Less than a quarter of the population in Cameroon has access to internet. EduAir is developing a solution to distribute digital content for education.
How does one make the more remote villages benefit from the digital world, the inhabitants of which, isolated, only get a little electrical power and a nonexistent internet connection? In Cameroon, the penetration rate of Internet is still very low (21%) and the cost to access it mostly remains very high. Add to this a very poor reception capacity in training centers and you will get an inkling of the challenge that the startup EduAir is taking on.
Created around Yann Nkengne, a young entrepreneur who is also a technical contributor for the Wikimedia foundation, by a team of passionate people (that I joined recently), EduAir aims to propose to all a platform allowing you to remotely access, with or without an internet connection, quality educational and cultural content, originating from the best sources.
To make the solution affordable, one needs to rethink local, working from what is done in the world of makers. A Raspberry Pi, the off-line Wikipedia platform Kiwix and homemade software, all embedded in a Raspberry Pi 3 platform for the first version, then on an Intel Nuc when more processing power was needed. Regarding the tablet, a Raspberry Pi with a screen and a software layer dedicated to the Rasbian operating system permitting to offer a tactile solution, affordable and reproducible. And what’s more, a by-no-means-insignificant detail, you can get hold of all these elements in Cameroon.
The moment a prototype demonstrated the tool, the project rose interest with universities as well as schools. It has to be said that other countries, such as the Ivory Coast, where the solution is based on Emmabuntüs and Jerry, have already thought about it. Even the Cameroonian Postal and telecommunications ministry decided to support the startup in its accreditation process with the ministry of Education. EduAir also got the prize for the best startup EduTech 2016 in Cameroon and was a laureate at the Marrakech COP22 in the EduTech category.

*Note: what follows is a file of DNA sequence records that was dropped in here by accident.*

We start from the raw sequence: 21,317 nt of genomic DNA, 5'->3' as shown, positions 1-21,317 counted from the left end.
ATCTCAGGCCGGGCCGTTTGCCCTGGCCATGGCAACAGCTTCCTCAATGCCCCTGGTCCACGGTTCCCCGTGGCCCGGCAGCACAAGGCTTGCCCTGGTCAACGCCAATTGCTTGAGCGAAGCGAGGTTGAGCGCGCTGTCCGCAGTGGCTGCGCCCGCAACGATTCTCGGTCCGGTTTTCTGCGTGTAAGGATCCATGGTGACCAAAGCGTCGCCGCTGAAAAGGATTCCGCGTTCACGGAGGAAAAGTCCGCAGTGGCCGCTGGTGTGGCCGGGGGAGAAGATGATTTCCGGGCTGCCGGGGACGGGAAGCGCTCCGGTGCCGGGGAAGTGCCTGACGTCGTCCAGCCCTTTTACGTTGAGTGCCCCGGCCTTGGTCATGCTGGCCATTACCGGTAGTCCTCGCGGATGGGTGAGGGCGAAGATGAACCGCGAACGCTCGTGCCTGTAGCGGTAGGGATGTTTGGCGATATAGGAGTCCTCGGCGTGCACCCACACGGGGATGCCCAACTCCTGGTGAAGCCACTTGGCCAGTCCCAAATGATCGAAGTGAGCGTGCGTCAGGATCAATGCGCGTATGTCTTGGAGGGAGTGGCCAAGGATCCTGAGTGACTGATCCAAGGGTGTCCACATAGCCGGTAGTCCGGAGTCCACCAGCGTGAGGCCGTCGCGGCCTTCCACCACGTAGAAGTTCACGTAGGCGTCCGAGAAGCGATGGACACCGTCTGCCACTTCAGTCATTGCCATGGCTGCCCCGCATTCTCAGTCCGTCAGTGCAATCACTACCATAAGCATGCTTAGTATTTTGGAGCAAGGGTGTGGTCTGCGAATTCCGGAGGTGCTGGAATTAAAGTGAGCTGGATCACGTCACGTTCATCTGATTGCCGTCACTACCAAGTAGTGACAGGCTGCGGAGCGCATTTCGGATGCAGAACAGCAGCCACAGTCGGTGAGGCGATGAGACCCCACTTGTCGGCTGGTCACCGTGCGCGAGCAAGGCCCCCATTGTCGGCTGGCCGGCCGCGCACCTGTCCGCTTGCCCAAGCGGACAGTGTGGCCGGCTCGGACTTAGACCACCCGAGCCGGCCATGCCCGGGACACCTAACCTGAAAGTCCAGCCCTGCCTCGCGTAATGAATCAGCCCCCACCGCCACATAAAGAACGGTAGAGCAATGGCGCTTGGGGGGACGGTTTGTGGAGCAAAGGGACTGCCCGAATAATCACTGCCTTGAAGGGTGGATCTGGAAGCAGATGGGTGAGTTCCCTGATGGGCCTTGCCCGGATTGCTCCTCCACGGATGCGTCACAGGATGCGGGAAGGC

EduAir has just launched a franchise offer to allow the use of the solution in other countries, in order to distribute the technical solution while favoring its development through small local entities. And to each user his solution: contexts are very diversified, from the Douala university library to mobile fablabs and library-bus projects.
For large infrastructures, the company proposes the EduAirPipeline, a solution installed with operators allowing the beneficiaries to access content from their personal connection without having to pay any data expenses. This shrewd solution, seeing the high diffusion rate of smartphones in town, allows students to make the best of the content proposed by their schools, but also eventually to carry out self-assessments and collaborate to prepare common projects.
At the University Institute of the Coast (IUC) and at Douala university, teachers as well as students can now put on line course materials, exercises, workshops and videos made during Arduino club meetings, in conjunction with kits bought by the school. The long term goal: “We wish to turn each student into an entrepreneur of his training by taking part in its construction, explains one of the directors of the IUC. Each protagonist has his brick to lay, whatever his condition or training, marks do not matter.” The platform allows students showing a lower level to spotlight their skills and results of personal work, thus making the follow up easier for the teachers who can guide them towards fields in which they will be able to succeed.
This platform could play a very important role for professional training in Cameroon. Many students have a small informal job that completes their apprentice or intern wages, and consequently, do not have the time or the means to attend evening courses, often far away from their workplace. This digital solution brings them what they needed to succeed: training at home, adapted to their needs, and especially much more affordable than the numerous websites, the rates of which are not adapted to the income of a Cameroonian student.
More information on EduAir